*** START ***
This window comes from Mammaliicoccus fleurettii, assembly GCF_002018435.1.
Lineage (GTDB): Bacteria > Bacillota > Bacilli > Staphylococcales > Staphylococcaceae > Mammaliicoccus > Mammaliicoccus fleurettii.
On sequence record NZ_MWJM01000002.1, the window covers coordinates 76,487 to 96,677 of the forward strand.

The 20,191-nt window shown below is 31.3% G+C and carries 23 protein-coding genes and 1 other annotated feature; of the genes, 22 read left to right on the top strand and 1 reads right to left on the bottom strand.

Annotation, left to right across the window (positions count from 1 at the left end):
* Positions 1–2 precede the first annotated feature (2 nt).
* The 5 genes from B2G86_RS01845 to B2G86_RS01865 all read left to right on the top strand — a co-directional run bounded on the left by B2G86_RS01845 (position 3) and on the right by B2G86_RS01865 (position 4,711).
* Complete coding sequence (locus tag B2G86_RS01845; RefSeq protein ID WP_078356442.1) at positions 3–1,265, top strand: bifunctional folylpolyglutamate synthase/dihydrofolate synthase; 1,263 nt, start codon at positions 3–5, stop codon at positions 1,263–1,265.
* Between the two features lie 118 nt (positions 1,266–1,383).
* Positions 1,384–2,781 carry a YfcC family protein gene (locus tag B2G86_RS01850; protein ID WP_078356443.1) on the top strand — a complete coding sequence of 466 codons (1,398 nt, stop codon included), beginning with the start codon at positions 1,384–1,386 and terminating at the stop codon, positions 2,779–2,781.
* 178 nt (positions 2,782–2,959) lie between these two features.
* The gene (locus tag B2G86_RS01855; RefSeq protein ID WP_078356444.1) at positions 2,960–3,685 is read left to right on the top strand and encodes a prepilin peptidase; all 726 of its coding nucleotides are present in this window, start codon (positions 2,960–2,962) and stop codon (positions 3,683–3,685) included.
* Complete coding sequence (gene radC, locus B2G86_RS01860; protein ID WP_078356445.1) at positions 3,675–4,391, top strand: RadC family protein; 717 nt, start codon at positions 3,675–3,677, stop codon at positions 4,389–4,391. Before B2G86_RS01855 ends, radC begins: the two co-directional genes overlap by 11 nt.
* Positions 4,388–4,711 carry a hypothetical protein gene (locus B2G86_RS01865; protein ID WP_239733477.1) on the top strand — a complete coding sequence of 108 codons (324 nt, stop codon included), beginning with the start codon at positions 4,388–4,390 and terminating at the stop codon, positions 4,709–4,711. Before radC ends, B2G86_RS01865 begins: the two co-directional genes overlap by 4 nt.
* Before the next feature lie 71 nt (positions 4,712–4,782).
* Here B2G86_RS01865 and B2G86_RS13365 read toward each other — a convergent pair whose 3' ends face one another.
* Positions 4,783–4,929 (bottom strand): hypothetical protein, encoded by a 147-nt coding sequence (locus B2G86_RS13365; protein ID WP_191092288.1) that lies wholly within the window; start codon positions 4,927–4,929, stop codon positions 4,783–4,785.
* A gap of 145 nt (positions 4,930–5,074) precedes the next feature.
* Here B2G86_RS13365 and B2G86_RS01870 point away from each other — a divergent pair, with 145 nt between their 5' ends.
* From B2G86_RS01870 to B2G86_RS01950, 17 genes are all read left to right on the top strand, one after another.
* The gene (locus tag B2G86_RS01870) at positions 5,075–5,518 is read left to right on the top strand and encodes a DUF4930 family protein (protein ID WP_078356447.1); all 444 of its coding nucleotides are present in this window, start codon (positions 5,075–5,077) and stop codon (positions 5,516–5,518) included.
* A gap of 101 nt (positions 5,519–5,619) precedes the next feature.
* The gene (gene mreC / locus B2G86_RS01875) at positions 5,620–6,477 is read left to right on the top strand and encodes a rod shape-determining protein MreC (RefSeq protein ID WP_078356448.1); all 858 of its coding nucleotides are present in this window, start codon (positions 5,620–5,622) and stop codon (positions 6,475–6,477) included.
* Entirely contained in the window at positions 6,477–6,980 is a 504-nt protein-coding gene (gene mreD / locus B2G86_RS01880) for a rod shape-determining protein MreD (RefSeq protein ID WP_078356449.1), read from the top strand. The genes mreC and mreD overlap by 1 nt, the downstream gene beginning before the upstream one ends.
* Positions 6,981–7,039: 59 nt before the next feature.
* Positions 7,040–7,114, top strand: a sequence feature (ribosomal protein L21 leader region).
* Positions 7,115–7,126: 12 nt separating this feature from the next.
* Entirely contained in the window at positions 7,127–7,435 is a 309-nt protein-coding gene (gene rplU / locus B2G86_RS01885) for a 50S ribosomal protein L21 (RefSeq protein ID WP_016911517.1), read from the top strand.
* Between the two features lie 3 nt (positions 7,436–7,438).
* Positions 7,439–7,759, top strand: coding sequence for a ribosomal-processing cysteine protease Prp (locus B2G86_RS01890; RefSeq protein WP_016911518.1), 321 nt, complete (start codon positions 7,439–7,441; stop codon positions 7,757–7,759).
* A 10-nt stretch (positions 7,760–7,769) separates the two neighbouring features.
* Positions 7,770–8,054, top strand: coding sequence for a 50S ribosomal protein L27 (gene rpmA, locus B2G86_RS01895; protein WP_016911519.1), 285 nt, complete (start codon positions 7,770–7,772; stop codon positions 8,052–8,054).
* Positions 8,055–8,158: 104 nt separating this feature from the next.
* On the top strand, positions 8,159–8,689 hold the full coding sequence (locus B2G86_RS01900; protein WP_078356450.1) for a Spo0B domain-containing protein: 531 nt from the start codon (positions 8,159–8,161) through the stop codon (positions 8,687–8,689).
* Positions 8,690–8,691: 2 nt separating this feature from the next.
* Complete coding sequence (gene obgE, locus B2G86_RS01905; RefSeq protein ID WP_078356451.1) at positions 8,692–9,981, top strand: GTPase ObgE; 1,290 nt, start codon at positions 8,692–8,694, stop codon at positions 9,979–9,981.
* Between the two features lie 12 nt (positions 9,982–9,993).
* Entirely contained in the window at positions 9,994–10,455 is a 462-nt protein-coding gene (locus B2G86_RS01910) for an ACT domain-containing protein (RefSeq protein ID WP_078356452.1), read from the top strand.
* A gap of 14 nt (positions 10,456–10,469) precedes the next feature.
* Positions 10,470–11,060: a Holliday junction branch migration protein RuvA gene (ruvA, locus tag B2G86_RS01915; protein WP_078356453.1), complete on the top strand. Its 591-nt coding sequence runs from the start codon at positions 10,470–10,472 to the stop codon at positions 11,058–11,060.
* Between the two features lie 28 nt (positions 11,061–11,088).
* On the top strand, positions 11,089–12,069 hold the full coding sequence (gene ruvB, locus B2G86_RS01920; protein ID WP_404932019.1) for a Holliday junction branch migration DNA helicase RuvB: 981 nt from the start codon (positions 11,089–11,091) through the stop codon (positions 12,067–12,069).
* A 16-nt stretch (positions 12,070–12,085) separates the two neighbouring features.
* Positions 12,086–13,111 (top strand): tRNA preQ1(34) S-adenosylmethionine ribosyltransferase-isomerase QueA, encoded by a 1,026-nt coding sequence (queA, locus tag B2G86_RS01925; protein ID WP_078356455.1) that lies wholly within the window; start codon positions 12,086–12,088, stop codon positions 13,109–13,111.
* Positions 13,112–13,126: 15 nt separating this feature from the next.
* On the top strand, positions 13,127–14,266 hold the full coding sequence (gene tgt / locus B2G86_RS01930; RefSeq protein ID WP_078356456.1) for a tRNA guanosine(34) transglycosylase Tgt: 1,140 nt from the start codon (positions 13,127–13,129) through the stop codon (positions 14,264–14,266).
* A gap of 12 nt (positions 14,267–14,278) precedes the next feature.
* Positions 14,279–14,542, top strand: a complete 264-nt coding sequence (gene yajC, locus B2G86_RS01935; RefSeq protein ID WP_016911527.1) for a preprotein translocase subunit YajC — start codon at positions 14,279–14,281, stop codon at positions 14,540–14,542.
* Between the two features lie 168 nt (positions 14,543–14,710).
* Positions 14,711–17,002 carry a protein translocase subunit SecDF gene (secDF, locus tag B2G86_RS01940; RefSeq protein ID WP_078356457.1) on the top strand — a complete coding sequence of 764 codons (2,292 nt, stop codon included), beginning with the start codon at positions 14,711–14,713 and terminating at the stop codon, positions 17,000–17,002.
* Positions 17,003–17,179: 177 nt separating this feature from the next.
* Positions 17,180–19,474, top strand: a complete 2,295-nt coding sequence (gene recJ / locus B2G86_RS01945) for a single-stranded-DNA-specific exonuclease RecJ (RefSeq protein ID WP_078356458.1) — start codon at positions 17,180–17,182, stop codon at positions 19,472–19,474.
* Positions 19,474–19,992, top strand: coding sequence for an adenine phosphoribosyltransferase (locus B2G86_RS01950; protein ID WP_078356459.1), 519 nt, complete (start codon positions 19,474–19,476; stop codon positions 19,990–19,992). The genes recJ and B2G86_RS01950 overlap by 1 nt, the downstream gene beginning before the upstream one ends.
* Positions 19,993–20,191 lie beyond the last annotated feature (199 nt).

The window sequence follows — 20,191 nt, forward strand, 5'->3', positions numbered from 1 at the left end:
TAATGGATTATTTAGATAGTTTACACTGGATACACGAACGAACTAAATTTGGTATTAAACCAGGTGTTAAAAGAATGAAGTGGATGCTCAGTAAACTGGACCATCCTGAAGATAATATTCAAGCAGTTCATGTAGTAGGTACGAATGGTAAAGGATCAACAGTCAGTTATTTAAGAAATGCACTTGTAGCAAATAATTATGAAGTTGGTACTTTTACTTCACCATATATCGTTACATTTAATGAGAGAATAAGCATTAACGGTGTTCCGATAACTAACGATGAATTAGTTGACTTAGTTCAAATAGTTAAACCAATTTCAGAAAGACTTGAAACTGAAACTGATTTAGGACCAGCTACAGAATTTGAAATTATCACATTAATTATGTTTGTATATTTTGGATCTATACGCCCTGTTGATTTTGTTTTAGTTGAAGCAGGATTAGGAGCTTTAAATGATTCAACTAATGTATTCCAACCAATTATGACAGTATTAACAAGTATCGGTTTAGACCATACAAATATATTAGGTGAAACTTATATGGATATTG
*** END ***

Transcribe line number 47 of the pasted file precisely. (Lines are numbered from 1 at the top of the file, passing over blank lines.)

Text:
* A gap of 12 nt (positions 14,267–14,278) precedes the next feature.